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Trump presses election case in court

The president takes myriad voting concerns before judges

Trump supporters protest at the State Capitol in Lansing, Mich., on Sunday. Associated Press/Photo by David Goldman

Trump presses election case in court

President Donald Trump’s claims of systematic voter fraud and tens of thousands of ineligible ballots have yet to lead to changes that could affect the outcome of the election. But a few cases still up in the air could get minor results, as well as serve as a crucial test of the trustworthiness of the American electoral process.

Marc Clauson, professor of history and law at Cedarville University, told The World and Everything in It podcast that ensuring the process was fraud-free remains vital.

“If we don’t have confidence that our elections take place freely and completely fairly and openly, then we begin to lose confidence in the whole system itself,” he said.

By the Associated Press’ estimate, Trump trails Biden in multiple swing states and would need to flip at least two of those to win the election. Those states include Pennsylvania, with 20 electoral votes; Michigan, with 16; Arizona, with 11; Wisconsin, with 10; and Nevada, with six. Trump needs to take at least 22 Electoral College votes from Biden given the existing AP map.

The president’s first recourse is recounts. In Arizona, Nevada, Pennsylvania, and Wisconsin, Biden leads by between 10,000 and 50,000 votes. Although some votes are still being counted, presidential recounts have never reversed that many ballots before. FairVote, an election research group, reported this month that statewide recounts typically change the margin of victory by an average of 430 votes.

Pennsylvania, Arizona, and Michigan’s laws don’t allow for a recount given how large Biden’s lead is in those states as of Thursday afternoon. Biden could widen the electoral gap even more in Georgia, which the AP has not called yet. He leads Trump by about 14,000 votes, or about 0.3 percentage points. Georgia Secretary of State Brad Raffensperger said Wednesday he would initiate an audit of the presidential vote count in his state, which involves a recount by hand over the next week and a half. If the recount revealed extensive errors in tabulating the vote, it could help the Trump campaign narrow their investigations in other states.

Trump’s lawyers have filed lawsuits in Pennsylvania, Nevada, Michigan, Arizona, and Georgia. Clauson said the president’s campaign has three major complaints: technical issues, voter fraud, and government overreach to allow the counting of ineligible ballots.

In Pennsylvania, the president’s attorneys asked a court to stop the certification process on Monday, saying an official changed ballots with Trump votes to other candidates, sent ballots with issues back to voters for them to fix, and didn’t allow Trump campaign members to oversee the count closely. Trump supporters have filed at least 15 suits in that state alone.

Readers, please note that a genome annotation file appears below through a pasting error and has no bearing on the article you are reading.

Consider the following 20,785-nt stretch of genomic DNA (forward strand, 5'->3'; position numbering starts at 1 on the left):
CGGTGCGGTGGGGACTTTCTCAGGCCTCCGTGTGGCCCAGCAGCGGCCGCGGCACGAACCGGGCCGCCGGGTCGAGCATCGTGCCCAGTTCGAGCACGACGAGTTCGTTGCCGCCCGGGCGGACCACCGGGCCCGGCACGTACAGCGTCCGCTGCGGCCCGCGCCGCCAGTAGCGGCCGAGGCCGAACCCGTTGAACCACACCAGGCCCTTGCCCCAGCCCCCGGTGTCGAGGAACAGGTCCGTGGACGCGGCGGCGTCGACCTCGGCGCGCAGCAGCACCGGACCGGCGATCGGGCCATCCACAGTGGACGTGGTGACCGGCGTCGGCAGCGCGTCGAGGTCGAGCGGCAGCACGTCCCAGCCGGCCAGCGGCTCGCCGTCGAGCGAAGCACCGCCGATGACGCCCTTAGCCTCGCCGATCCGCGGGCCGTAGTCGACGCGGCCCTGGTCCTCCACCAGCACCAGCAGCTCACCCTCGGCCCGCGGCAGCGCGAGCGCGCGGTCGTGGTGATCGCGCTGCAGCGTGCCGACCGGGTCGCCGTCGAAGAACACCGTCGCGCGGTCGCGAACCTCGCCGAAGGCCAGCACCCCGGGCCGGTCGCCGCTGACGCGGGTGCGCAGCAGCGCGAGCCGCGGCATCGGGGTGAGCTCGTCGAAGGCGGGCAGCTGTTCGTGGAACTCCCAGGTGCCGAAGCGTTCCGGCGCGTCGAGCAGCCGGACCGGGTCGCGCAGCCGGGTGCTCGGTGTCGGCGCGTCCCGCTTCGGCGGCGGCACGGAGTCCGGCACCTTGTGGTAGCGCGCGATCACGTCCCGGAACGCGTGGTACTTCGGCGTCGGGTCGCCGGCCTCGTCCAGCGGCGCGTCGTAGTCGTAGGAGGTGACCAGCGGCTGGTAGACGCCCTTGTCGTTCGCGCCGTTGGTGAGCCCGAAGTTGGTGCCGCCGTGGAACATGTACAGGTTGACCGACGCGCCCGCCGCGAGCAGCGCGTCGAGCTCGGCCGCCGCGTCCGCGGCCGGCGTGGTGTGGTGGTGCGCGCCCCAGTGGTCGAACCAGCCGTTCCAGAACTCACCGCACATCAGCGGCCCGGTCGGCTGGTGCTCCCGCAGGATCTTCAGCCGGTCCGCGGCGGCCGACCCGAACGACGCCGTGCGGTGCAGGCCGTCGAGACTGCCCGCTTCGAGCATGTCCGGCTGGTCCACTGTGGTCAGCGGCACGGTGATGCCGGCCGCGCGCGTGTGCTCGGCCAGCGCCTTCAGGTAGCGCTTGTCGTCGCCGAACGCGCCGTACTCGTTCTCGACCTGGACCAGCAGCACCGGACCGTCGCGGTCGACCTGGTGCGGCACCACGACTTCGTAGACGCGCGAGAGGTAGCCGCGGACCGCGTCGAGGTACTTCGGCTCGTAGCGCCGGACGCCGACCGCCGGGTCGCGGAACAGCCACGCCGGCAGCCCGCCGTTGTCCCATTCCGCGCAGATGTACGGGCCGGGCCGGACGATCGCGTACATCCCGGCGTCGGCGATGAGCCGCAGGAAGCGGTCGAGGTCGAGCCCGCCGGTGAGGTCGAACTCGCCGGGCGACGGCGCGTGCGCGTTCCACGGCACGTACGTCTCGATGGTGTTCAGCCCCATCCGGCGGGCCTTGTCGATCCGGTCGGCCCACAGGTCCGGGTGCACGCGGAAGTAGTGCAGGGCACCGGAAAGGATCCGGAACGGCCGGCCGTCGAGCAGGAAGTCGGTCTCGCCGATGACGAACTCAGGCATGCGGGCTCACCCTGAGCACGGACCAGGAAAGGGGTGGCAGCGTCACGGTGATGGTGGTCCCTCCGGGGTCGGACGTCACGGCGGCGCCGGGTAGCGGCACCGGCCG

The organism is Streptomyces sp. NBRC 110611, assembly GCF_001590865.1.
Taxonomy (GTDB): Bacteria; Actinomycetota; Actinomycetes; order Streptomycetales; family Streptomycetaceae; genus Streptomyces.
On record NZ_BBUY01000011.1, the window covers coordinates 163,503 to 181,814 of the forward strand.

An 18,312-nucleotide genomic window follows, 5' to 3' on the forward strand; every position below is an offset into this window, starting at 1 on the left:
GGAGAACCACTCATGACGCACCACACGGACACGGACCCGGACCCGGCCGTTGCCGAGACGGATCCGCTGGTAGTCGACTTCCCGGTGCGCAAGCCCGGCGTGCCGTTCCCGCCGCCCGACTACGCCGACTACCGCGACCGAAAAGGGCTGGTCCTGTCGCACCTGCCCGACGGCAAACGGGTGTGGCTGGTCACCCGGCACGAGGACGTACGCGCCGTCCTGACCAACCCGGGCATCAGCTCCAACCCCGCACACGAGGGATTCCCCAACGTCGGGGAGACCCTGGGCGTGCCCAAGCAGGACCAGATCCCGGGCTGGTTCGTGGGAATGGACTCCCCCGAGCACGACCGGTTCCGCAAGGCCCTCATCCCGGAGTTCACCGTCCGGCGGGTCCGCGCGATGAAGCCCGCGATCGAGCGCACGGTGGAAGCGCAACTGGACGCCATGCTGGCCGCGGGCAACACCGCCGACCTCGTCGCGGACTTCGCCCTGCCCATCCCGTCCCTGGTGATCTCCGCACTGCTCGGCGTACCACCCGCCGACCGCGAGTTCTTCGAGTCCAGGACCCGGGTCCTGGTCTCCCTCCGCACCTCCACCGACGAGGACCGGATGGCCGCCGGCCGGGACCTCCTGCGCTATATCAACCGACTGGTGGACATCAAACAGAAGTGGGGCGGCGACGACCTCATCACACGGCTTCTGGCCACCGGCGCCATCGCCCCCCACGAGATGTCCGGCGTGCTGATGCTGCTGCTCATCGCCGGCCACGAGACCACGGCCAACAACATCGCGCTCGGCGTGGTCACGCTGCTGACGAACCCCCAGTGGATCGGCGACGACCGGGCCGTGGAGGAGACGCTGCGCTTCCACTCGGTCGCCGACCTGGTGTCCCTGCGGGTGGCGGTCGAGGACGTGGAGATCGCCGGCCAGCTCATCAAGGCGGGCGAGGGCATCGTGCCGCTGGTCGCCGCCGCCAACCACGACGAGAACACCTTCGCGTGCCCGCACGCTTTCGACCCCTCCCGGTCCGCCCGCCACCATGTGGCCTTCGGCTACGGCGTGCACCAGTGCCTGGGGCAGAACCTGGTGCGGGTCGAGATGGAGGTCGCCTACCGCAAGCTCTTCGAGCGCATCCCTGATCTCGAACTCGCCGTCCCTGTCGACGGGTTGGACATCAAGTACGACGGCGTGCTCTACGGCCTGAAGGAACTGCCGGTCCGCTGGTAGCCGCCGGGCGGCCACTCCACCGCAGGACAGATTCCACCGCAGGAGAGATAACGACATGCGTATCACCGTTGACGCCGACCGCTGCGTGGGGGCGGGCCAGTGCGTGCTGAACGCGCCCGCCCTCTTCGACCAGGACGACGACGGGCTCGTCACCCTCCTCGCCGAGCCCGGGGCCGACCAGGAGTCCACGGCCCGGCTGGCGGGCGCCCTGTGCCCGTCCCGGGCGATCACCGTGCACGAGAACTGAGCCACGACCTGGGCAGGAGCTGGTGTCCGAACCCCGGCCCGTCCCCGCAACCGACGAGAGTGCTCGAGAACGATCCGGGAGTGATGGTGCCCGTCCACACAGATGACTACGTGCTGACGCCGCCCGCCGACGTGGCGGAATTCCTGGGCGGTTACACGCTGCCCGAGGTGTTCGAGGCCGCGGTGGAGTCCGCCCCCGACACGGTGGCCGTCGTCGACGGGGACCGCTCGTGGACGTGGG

Some individuals are still coming forward with claims of fraudulent activity. A postal worker in Pennsylvania told Project Veritas that other employees backdated ballots that arrived after the deadline. The House Oversight Committee tweeted Tuesday its members believed the whistleblower recanted his allegations, but Project Veritas tweeted Wednesday that he claimed federal agents coerced him into changing his story. That investigation is ongoing.

MLive reported Wednesday that Trump campaign adviser James Bopp Jr. will represent several voters who filed a suit in Michigan demanding the disqualification of 1.2 million votes from Wayne, Washtenaw, and Ingham counties based on claims of fraud and tampering.

Several lower courts have already struck down Trump’s challenges to the election process. A Michigan judge rejected a different Trump campaign claim of inappropriate ballot counting last week. And a local judge in Georgia denied an appeal to disqualify 50 ballots a poll watcher claimed arrived late.

Trump has two legal victories so far in Pennsylvania: On Nov. 5 a state judge found officials had to let the president’s campaign workers stand within six feet rather than 10 feet of the ballot counters. In another case, a judge on Thursday ruled the state’s secretary of state didn't have the authority to extend a Nov. 9 deadline for voters to fix problems regarding identification. Judges will hold hearings on two Pennsylvania cases next week, and a Detroit judge plans to rule Friday on a Michigan case, The Wall Street Journal reported.

Clauson said Trump has an uphill battle to overturn results in enough states to win the election. He noted the president could win some legal actions and still lose the presidency. Even if Trump could win enough challenges in Pennsylvania to flip the state, Biden would have the exact minimum majority of 270 electoral votes, with Georgia still up in the air.

Kyle Ziemnick

Kyle is a former WORLD Digital news reporter. He is a World Journalism Institute and Patrick Henry College graduate.



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